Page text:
9/7/2017 2:25:00 PM Teachable moments in criminal justice
By GREGG BONELLI For the Daily News
I'm happy to be back in the classroom teaching criminal justice. I hope its good for my students, and I'm sure its good for me.
I had forgotten, for instance, that young people are uninformed about a good many things that bring some understanding to current events. This isn't really new; it's just more compressed. As we tried to discuss the urge to place blame on one side or the other about the recent Confederate monument riots, and our President's response, I thought to reach back to the Rodney King verdict of 1992 and the L.A. riots that followed.
My students are mostly 19 years old. 1992 was 25 years ago, six years before they were born. I took the time to show them what happens to society when law enforcement is overwhelmed by social unrest. Our social order turns out to be a good deal more fragile than we imagine. Right and wrong don't matter much when you call the police and they say they aren't coming.
The bad news from a learn-your-lesson point of view was that the Korean neighborhood only managed to save its property by arming themselves and shooting looters. That's not a good lesson, that's a race war.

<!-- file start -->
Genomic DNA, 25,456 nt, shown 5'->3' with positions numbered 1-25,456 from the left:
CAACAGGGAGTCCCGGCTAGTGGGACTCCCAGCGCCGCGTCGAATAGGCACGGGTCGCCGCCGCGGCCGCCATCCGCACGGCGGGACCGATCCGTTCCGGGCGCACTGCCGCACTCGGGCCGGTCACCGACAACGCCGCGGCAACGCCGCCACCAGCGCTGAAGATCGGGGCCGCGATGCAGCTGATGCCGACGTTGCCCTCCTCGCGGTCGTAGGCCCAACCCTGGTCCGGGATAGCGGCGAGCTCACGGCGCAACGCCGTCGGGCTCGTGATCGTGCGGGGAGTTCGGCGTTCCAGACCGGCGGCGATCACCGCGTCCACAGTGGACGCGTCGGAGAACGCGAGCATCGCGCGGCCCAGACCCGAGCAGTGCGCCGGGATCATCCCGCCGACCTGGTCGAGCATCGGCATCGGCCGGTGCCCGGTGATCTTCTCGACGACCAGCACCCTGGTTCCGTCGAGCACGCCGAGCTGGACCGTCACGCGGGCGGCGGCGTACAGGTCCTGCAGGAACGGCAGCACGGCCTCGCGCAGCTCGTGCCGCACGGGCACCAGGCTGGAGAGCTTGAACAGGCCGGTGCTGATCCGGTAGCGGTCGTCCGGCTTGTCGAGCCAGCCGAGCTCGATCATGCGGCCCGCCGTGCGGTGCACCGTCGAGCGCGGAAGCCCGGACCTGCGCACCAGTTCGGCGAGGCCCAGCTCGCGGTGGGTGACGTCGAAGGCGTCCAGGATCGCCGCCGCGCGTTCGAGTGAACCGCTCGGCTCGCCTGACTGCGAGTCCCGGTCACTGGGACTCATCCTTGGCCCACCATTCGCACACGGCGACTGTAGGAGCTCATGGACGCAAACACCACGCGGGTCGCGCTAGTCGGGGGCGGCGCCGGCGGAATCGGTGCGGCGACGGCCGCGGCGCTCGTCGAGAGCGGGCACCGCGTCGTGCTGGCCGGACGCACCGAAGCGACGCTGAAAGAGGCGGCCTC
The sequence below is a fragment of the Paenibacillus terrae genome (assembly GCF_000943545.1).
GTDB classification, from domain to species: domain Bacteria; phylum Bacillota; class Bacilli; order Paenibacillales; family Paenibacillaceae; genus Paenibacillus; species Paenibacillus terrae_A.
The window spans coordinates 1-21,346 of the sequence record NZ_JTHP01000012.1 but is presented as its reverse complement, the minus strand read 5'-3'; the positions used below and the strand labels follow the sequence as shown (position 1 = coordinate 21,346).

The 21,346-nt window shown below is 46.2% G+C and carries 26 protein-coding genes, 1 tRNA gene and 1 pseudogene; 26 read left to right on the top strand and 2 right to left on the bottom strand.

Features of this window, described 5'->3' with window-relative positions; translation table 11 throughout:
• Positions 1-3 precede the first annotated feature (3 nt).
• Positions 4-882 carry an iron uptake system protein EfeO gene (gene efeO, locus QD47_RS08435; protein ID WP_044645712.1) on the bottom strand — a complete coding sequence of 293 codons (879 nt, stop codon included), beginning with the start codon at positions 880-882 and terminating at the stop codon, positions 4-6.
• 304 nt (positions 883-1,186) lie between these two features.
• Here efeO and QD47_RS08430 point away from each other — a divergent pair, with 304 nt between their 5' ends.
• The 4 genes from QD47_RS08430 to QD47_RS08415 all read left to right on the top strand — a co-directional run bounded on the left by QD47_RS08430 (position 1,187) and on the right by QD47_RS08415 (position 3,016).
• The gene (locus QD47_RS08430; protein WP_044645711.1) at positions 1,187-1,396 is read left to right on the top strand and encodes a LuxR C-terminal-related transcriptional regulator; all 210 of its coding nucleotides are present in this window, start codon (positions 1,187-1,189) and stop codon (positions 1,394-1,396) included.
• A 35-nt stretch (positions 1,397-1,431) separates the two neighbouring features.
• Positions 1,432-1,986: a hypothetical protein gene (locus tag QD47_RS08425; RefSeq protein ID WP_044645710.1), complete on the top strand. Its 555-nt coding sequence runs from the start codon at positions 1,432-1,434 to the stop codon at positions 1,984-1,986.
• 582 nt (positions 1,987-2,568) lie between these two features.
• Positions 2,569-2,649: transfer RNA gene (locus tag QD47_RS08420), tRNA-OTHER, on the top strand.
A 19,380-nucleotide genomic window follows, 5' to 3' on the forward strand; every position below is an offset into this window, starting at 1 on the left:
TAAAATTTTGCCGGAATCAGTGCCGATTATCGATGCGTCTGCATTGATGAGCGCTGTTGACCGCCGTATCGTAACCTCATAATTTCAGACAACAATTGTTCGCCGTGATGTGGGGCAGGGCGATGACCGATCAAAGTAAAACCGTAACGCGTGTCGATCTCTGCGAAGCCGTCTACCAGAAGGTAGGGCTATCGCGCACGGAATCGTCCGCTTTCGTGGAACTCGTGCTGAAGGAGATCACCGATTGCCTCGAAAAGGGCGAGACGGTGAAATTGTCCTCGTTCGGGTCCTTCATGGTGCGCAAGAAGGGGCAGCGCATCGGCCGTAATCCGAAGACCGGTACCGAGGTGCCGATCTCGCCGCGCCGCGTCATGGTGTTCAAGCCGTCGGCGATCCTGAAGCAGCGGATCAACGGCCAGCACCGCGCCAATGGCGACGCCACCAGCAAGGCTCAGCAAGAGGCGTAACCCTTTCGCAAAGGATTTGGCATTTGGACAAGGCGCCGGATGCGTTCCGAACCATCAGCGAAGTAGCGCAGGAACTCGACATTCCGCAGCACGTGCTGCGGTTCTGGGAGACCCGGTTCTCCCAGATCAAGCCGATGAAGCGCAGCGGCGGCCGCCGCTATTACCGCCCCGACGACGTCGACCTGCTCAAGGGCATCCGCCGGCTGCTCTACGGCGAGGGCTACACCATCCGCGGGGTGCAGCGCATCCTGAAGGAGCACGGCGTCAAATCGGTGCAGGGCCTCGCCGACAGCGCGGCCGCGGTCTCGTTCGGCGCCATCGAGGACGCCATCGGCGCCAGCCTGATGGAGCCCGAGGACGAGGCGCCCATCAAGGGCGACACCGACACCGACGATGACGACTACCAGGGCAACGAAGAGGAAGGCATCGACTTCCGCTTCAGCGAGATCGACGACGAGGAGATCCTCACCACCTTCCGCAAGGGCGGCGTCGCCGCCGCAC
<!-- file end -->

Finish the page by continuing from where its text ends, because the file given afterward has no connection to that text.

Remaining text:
My concern used to be that the president was getting bad advice, and I took heart every time he tossed out a troublemaker. Now I'm more worried that we've forgotten our past and the road that brought us here. If we make those mistakes again, and it looks like we are here and there, there is no reason to believe the consequences will work out the same this time. Given the increased exposure social media provides, all fringe fanatics will have time to mobilize and arm themselves for whatever confrontation they choose to make. That's a bad thing.
It's just as bad that we would try to prevent them from gathering at all, claiming that we have had enough discord. A free society must learn to tolerate its critics or it's freedom itself that we lose in the process.
Finally, I have to say it is disappointing, to fans of the rule of law, that the president pardoned a person who believes himself above the law entirely. Sheriff Arpaio was unapologetically in contempt of the court's order in Arizona for violating the constitutional rights of Hispanic-Americans, and under normal times would only be able to purge himself of that contempt by compliance with the court's order and a jail sentence long enough to make him sorry for what he did. Instead we get a pardon from the president himself.
I have to ask, even though the answer is obvious - who's sorry now?